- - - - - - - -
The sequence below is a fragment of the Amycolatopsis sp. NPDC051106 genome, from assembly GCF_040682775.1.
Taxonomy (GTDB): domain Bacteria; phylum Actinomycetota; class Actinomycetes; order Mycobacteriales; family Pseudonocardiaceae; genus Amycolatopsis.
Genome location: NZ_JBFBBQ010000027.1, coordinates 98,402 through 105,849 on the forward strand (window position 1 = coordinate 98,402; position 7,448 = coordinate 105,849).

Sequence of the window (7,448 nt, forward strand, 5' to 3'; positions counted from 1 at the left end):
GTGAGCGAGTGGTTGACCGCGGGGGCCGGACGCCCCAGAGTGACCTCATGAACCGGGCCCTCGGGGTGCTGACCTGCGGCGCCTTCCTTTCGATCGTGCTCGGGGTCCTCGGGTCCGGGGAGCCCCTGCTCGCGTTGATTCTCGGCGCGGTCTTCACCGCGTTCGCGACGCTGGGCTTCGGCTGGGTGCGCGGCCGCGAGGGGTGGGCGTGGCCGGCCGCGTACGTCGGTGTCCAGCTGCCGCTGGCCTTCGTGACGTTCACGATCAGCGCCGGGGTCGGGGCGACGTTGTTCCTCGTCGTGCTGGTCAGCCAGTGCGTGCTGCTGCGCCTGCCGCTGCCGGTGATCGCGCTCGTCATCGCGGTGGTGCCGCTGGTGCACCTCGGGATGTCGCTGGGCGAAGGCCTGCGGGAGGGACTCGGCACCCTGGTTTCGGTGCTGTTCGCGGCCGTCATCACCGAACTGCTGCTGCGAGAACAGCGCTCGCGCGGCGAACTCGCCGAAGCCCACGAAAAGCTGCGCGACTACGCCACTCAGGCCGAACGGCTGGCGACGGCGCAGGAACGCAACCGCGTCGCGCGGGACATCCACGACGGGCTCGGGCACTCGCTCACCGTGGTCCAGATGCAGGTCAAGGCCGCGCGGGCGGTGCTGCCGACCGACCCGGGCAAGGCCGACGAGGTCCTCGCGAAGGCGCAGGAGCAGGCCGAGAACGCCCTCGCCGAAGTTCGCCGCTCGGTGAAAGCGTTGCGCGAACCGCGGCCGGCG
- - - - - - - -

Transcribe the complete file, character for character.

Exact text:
The sequence below is a fragment of the Amycolatopsis sp. NPDC051106 genome, from assembly GCF_040682775.1.
Taxonomy (GTDB): domain Bacteria; phylum Actinomycetota; class Actinomycetes; order Mycobacteriales; family Pseudonocardiaceae; genus Amycolatopsis.
Genome location: NZ_JBFBBQ010000027.1, coordinates 98,402 through 105,849 on the forward strand (window position 1 = coordinate 98,402; position 7,448 = coordinate 105,849).

Sequence of the window (7,448 nt, forward strand, 5' to 3'; positions counted from 1 at the left end):
GTGAGCGAGTGGTTGACCGCGGGGGCCGGACGCCCCAGAGTGACCTCATGAACCGGGCCCTCGGGGTGCTGACCTGCGGCGCCTTCCTTTCGATCGTGCTCGGGGTCCTCGGGTCCGGGGAGCCCCTGCTCGCGTTGATTCTCGGCGCGGTCTTCACCGCGTTCGCGACGCTGGGCTTCGGCTGGGTGCGCGGCCGCGAGGGGTGGGCGTGGCCGGCCGCGTACGTCGGTGTCCAGCTGCCGCTGGCCTTCGTGACGTTCACGATCAGCGCCGGGGTCGGGGCGACGTTGTTCCTCGTCGTGCTGGTCAGCCAGTGCGTGCTGCTGCGCCTGCCGCTGCCGGTGATCGCGCTCGTCATCGCGGTGGTGCCGCTGGTGCACCTCGGGATGTCGCTGGGCGAAGGCCTGCGGGAGGGACTCGGCACCCTGGTTTCGGTGCTGTTCGCGGCCGTCATCACCGAACTGCTGCTGCGAGAACAGCGCTCGCGCGGCGAACTCGCCGAAGCCCACGAAAAGCTGCGCGACTACGCCACTCAGGCCGAACGGCTGGCGACGGCGCAGGAACGCAACCGCGTCGCGCGGGACATCCACGACGGGCTCGGGCACTCGCTCACCGTGGTCCAGATGCAGGTCAAGGCCGCGCGGGCGGTGCTGCCGACCGACCCGGGCAAGGCCGACGAGGTCCTCGCGAAGGCGCAGGAGCAGGCCGAGAACGCCCTCGCCGAAGTTCGCCGCTCGGTGAAAGCGTTGCGCGAACCGCGGCCGGCG